The finished underpainting was exciting! The texture of the gesso gave me enough tooth to layer as much pastel as I wanted.  I made sure to use a light enough touch so some of the gold shimmer would show through the pastel layers. I love this effect and will be sure to try it again....perhaps in my next video demo!


Sunday, September 12, 2021

Which is Better...Water or Alcohol Wash? New Video!

     'Mountain Joy'                8x10               pastel             ©Karen Margulis        $275

When it works it really works! It is a bit unpredictable but that is part of the excitement. Anytime that pastel is washed with a liquid it creates a whole new wonderful world! The dry pastel turns into paint and interesting things can happen. I love the possibilities!

Pastel can be liquified with any liquid. Water is an easy choice and I use it often. I also love to use rubbing alcohol and odorless mineral spirits. So which is better? It is a personal preference but I give the edge to rubbing alcohol.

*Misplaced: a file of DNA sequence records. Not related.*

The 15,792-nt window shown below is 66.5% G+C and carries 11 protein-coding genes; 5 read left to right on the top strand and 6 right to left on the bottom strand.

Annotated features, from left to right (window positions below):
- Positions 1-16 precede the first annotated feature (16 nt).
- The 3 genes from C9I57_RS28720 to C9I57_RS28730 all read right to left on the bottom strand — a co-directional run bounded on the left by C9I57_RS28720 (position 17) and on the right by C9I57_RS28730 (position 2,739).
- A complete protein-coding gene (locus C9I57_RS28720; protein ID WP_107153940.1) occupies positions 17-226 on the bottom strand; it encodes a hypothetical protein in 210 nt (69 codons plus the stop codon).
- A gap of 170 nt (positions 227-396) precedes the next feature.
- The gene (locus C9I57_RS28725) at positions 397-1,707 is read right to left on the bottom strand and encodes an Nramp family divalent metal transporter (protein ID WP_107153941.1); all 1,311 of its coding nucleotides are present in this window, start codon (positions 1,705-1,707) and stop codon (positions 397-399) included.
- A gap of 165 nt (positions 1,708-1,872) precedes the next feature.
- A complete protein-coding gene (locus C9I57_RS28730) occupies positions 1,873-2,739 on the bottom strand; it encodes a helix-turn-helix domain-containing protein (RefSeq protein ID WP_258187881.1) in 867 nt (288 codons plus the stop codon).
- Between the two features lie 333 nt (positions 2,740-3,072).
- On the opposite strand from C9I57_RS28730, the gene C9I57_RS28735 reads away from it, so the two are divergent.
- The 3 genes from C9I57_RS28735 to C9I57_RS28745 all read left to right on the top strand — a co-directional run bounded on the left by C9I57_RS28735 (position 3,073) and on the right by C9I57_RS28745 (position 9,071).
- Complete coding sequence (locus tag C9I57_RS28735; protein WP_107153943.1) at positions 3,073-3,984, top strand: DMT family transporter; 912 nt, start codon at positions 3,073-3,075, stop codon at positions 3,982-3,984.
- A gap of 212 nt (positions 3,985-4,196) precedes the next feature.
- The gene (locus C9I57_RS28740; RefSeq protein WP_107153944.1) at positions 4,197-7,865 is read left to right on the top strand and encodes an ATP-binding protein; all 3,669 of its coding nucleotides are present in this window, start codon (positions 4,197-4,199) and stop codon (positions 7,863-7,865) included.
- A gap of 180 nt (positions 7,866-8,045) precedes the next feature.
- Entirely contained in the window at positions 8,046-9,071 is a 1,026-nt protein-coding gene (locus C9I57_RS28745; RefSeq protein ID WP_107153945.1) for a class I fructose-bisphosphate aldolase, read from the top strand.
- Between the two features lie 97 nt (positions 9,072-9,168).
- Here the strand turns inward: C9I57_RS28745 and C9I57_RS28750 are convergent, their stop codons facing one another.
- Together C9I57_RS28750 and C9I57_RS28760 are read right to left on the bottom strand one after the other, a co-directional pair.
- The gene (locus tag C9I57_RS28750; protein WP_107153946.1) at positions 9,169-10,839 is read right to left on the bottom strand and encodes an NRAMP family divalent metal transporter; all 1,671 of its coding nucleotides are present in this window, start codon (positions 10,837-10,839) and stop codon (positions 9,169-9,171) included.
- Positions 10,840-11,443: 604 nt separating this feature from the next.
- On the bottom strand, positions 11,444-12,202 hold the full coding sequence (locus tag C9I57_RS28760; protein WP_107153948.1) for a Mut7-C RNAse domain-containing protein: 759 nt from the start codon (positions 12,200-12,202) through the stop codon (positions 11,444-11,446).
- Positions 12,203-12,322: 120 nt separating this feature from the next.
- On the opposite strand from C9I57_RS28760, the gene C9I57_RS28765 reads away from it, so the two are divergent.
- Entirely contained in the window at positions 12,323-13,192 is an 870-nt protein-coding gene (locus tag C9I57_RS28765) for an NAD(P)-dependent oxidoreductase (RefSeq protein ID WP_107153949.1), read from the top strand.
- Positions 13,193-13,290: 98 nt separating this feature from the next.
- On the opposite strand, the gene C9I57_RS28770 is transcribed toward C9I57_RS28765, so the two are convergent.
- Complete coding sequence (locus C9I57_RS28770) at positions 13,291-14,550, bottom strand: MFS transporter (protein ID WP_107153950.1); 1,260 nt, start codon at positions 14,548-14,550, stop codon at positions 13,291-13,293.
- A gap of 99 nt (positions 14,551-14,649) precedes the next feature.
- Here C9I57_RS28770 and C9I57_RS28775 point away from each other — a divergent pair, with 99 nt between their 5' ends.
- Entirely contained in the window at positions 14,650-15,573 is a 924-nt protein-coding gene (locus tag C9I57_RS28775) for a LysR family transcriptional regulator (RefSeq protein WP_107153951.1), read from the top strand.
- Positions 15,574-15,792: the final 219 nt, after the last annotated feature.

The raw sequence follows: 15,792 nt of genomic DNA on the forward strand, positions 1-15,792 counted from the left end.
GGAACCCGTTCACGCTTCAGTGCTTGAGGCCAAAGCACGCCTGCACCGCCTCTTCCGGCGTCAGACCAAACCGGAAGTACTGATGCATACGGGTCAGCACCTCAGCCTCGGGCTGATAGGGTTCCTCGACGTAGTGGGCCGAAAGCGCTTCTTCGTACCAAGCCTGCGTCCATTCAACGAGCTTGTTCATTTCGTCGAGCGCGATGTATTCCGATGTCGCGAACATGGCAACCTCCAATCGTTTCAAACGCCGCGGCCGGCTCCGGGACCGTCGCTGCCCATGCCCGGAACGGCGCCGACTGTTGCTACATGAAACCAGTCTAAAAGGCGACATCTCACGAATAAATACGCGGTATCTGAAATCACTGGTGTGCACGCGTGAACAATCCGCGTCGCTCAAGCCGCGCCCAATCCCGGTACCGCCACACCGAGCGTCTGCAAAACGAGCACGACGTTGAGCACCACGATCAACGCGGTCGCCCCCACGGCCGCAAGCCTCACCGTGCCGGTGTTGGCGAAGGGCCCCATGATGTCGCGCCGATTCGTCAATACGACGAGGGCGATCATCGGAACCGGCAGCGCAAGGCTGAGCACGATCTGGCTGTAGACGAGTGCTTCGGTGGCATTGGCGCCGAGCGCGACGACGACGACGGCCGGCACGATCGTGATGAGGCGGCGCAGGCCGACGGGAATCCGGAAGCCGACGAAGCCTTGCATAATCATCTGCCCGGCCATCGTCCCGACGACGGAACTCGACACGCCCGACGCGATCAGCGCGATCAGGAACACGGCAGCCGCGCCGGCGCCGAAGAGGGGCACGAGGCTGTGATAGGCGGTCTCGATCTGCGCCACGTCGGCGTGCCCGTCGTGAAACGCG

•  Rubbing alcohol dries a bit faster than water. Since it quickly evaporates it doesn't sit on the paper leading to less chance of buckling.
  • Rubbing alcohol can create some interesting spider web-like drips. Click on the photos below to see them closer. The results are unpredictable so I am always excited when I get some good runs like I did here. When I get some interesting drips it becomes my goal to allow as much of this underpainting as possible to show in the finished painting.

Tips for an alcohol wash: You need to use a surface that can get wet. Most sanded papers will work even when unmounted. Some artists prefer Pastelbord by Ampersand which is a board and will not warp or buckle. I use 70% alcohol which has a lower flashpoint than the 90%. Using harder pastels work best. The softer the pastel the gummier the results. If you do use a softer pastel be sure to use a very light touch.

If you are looking for a paper that will not buckle when wet have a look at my new YouTube video!